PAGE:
A biography of Bill Gates written in the early 90s refers to the early 80s as “a period where ‘AI’ was becoming a marketing tool.”
I wrote a piece in Medium’s Marker about pensions. One way to think about pensions, from the recipient’s perspective, is that they’re basically equivalent to an annuity. If interest rates drop, that annuity is worth more today. Which means that to the pension fund itself, lower interest rates imply that their liabilities are higher. Normally, the way to hedge that risk is to buy long-term treasuries. Pension funds have, increasingly, not been doing that; they’ve been investing more and more in equities, including private equity. When the economy is growing, that pays off nicely. During a downturn, they’re hit in two directions: the value of their equities drops, but their liabilities rise.
And in Coindesk, a piece on why Bitcoin is not a safe haven for a dollar-shortage, but is in other cases.
- My friends at Glimpse have a new Covid-19 Trends Tracker, showcasing which products and services are getting the most incremental search interest during the pandemic. Some of these are clear first-order impacts, like “online church” and “bulk ammo” (there’s always somebody taking it more seriously than you). But some will be the start of a longer-term shift.
- One of many exciting real-time economic indicators: hotel occupancy in the last week of March was 22.6%, down 67.5 percentage points YoY. Occupancy is a good metric to track because it measures corporate sentiment, often less visible than consumer sentiment.
- App Annie says time spent on apps rose 20% YoY in Q1, but that appears to be roughly in line with the prior trend. Apparently the growth in Internet usage due to Covid-19 skews towards desktop.
- Bryan Caplan bites the bullet: if the CPI overestimated inflation due to outlet bias and variety before, it’s underestimating it now. Q2 2020 is going to be a very odd quarter for macroeconomic data: the most important ever, in the sense that it will measure a step-function decrease in standards of living around the world, but the least-important ever in the sense that every output will be subject to immense bias. A very approximate measure for the actual GDP hit in Q2: how much would you pay for all of this to go away?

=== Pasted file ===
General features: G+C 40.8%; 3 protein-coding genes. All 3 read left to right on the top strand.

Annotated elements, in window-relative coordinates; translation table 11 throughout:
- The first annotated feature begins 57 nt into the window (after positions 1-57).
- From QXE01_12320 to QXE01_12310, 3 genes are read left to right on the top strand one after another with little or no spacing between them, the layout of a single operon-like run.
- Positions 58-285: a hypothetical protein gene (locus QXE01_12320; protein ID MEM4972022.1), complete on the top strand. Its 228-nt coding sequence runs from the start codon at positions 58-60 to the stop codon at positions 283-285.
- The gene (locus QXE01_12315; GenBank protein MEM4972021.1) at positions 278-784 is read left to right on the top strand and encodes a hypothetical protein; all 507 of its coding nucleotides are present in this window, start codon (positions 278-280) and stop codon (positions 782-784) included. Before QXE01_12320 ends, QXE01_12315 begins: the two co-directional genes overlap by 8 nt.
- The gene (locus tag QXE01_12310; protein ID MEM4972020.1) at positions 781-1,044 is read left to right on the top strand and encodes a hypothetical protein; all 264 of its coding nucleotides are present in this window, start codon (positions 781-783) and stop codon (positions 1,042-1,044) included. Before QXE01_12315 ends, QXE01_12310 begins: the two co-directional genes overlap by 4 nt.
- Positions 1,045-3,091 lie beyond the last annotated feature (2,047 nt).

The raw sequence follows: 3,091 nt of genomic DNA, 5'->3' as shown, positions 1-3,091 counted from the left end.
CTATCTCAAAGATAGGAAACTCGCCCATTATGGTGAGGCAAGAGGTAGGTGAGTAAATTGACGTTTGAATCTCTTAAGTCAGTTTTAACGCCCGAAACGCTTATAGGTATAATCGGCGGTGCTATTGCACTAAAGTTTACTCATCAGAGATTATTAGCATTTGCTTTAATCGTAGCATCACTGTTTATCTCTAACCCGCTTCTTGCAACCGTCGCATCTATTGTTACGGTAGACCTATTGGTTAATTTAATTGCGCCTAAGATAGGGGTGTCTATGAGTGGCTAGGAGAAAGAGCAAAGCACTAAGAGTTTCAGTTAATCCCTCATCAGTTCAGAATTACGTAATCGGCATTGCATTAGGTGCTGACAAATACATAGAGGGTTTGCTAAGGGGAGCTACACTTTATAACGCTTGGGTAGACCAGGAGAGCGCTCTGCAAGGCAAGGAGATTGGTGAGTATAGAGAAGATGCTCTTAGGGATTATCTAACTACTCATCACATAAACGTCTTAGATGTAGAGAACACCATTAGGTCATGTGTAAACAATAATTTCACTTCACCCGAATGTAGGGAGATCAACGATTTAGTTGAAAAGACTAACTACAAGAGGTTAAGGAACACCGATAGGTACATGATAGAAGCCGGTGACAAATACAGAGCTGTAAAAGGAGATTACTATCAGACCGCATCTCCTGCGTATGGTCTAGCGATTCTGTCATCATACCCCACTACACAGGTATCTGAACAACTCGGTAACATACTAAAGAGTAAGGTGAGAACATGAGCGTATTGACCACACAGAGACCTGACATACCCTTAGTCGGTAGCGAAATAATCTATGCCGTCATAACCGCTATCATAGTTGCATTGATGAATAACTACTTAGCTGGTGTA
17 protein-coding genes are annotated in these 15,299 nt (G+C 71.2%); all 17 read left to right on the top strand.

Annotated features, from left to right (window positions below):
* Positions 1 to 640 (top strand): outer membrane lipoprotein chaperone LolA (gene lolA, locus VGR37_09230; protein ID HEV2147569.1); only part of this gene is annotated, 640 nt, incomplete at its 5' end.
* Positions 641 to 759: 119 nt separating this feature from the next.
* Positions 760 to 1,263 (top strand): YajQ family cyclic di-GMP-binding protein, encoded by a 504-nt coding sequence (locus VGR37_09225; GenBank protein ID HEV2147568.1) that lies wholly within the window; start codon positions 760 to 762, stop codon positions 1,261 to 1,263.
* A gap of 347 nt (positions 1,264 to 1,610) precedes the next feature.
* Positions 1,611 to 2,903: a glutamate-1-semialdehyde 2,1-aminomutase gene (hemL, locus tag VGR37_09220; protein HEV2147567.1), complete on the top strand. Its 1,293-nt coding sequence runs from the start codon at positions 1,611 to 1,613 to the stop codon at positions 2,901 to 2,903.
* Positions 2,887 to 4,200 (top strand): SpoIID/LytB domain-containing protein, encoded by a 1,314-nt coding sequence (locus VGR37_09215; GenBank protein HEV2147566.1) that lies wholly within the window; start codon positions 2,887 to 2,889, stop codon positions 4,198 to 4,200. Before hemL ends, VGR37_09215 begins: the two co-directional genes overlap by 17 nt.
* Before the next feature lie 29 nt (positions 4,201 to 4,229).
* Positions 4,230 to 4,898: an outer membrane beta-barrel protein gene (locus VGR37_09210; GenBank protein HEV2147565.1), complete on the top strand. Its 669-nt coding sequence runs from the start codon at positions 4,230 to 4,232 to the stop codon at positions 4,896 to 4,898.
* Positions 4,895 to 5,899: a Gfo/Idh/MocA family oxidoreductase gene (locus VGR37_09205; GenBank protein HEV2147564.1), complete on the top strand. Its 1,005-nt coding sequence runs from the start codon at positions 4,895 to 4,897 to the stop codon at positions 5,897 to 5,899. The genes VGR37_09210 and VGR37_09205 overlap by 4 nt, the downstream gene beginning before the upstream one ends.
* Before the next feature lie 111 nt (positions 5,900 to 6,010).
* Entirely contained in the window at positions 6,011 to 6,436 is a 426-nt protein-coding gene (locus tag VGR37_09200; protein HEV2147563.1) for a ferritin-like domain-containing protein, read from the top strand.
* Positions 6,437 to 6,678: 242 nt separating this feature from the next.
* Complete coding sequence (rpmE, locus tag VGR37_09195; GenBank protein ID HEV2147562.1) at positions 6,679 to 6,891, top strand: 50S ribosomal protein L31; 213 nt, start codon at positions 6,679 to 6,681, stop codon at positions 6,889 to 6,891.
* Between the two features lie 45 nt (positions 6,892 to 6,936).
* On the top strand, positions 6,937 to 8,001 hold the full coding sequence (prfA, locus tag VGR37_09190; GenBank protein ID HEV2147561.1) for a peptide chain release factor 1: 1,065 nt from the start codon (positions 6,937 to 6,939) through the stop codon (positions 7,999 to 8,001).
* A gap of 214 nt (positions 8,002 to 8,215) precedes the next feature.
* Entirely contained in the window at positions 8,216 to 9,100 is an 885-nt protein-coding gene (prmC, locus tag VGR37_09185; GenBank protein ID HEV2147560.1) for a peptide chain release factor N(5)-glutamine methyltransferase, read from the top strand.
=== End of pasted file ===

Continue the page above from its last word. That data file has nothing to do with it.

- An unexpected impact of Covid-19: culture drift, because new employees will be onboarded remotely.
- eBay is expediting the one-time shift to e-commerce by waiving seller fees and discounting some services for newly-online physical retailers. The timing here is interesting. Did it take weeks for the opportunity to emerge—or weeks to make a decision?
- This is an incredibly informative piece on toilet paper shortages. Worth reading in full, just to get a sense of how complex modern logistics are, but the short version is: it is in fact reasonable to buy more toilet paper during a pandemic, and stores will indeed run low. The hoarders were right. Costco’s February comp was exactly what the efficient market hypothesis would imply.
New York Legalizes E-Bikes
No idea how they found the time to do this, but New York has un-banned motorized scooters. NYC was an early hotspot for car-sharing, the last major disruption in transportation technology, so it will be be interesting to see which of the surviving scooter rental companies grab share after this.
Greg Mankiw and Davie Weil predicted in the early 90s that housing prices, driven by Baby Boomer demand, would peak some time in the mid-90s. That is not exactly what happened. Part of why their thesis went wrong: as housing prices went up and consumers levered up, mortgages became the major channel through which monetary policy stimulated the economy. Meanwhile, high turnout for older voters meant that the Levered Boomer Demo was a key political constituency. Bubbles lead to bifurcation, especially when you can’t short: if the world consists of housing optimists and housing pessimists, as prices rise the optimists are increasingly the price-setters.
But you can’t outrun demographics forever. Eventually, people downsize or die. That’s starting to happen, according to a new paper. A striking stat: controlling for zip code, prices for 1- and 2-bedroom houses have been rising since 2012, but prices for 4- and 5-bedroom homes have been falling. And there’s a negative correlation between housing price changes and average age by zip code.
(I previously wrote about the economics of Baby Boomers here.)
Following their negative press (covered in yesterday’s newsletter, in which I argued that this happens to every growth company and has never killed any company), Zoom has prudently paused new features for 90 days to lock down security. They also casually mention that Zoom DAUs went from 10m at peak in December to over 200m today. 2,000% growth off a 10m base in three months is a record that may never be surpassed.